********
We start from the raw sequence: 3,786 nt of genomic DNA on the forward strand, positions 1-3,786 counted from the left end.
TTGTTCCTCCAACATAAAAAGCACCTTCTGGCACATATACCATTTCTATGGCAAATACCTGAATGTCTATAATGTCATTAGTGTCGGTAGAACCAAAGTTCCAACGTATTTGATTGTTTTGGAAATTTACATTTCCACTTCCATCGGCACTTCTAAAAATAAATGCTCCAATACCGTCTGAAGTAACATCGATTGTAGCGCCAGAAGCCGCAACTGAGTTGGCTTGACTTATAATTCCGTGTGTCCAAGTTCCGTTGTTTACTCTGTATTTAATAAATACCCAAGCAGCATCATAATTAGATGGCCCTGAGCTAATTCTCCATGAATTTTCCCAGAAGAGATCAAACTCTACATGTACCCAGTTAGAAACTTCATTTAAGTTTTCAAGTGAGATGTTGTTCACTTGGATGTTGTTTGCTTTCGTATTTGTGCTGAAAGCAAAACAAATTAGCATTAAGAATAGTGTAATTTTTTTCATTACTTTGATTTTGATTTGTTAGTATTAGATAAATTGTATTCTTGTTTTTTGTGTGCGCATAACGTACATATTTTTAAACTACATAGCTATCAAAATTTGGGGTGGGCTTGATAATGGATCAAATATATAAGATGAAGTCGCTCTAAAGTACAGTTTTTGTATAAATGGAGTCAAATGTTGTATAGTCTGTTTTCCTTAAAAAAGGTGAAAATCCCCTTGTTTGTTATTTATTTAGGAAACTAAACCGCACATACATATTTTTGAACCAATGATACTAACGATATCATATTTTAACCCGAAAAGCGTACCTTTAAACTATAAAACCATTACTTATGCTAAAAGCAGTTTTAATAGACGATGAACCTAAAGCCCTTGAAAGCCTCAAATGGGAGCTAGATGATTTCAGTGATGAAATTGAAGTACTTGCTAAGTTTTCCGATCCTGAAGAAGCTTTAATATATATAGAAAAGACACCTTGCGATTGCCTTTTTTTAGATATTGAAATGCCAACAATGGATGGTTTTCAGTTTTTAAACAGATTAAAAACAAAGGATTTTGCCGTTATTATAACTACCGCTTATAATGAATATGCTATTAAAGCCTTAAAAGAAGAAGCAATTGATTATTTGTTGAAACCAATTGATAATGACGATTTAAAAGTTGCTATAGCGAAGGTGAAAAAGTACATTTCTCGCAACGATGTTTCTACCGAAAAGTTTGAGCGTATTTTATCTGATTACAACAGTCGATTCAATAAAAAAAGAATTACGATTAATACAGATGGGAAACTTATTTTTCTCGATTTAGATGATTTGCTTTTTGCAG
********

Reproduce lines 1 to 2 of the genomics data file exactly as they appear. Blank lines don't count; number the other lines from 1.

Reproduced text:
We start from the raw sequence: 3,786 nt of genomic DNA on the forward strand, positions 1-3,786 counted from the left end.
TTGTTCCTCCAACATAAAAAGCACCTTCTGGCACATATACCATTTCTATGGCAAATACCTGAATGTCTATAATGTCATTAGTGTCGGTAGAACCAAAGTTCCAACGTATTTGATTGTTTTGGAAATTTACATTTCCACTTCCATCGGCACTTCTAAAAATAAATGCTCCAATACCGTCTGAAGTAACATCGATTGTAGCGCCAGAAGCCGCAACTGAGTTGGCTTGACTTATAATTCCGTGTGTCCAAGTTCCGTTGTTTACTCTGTATTTAATAAATACCCAAGCAGCATCATAATTAGATGGCCCTGAGCTAATTCTCCATGAATTTTCCCAGAAGAGATCAAACTCTACATGTACCCAGTTAGAAACTTCATTTAAGTTTTCAAGTGAGATGTTGTTCACTTGGATGTTGTTTGCTTTCGTATTTGTGCTGAAAGCAAAACAAATTAGCATTAAGAATAGTGTAATTTTTTTCATTACTTTGATTTTGATTTGTTAGTATTAGATAAATTGTATTCTTGTTTTTTGTGTGCGCATAACGTACATATTTTTAAACTACATAGCTATCAAAATTTGGGGTGGGCTTGATAATGGATCAAATATATAAGATGAAGTCGCTCTAAAGTACAGTTTTTGTATAAATGGAGTCAAATGTTGTATAGTCTGTTTTCCTTAAAAAAGGTGAAAATCCCCTTGTTTGTTATTTATTTAGGAAACTAAACCGCACATACATATTTTTGAACCAATGATACTAACGATATCATATTTTAACCCGAAAAGCGTACCTTTAAACTATAAAACCATTACTTATGCTAAAAGCAGTTTTAATAGACGATGAACCTAAAGCCCTTGAAAGCCTCAAATGGGAGCTAGATGATTTCAGTGATGAAATTGAAGTACTTGCTAAGTTTTCCGATCCTGAAGAAGCTTTAATATATATAGAAAAGACACCTTGCGATTGCCTTTTTTTAGATATTGAAATGCCAACAATGGATGGTTTTCAGTTTTTAAACAGATTAAAAACAAAGGATTTTGCCGTTATTATAACTACCGCTTATAATGAATATGCTATTAAAGCCTTAAAAGAAGAAGCAATTGATTATTTGTTGAAACCAATTGATAATGACGATTTAAAAGTTGCTATAGCGAAGGTGAAAAAGTACATTTCTCGCAACGATGTTTCTACCGAAAAGTTTGAGCGTATTTTATCTGATTACAACAGTCGATTCAATAAAAAAAGAATTACGATTAATACAGATGGGAAACTTATTTTTCTCGATTTAGATGATTTGCTTTTTGCAG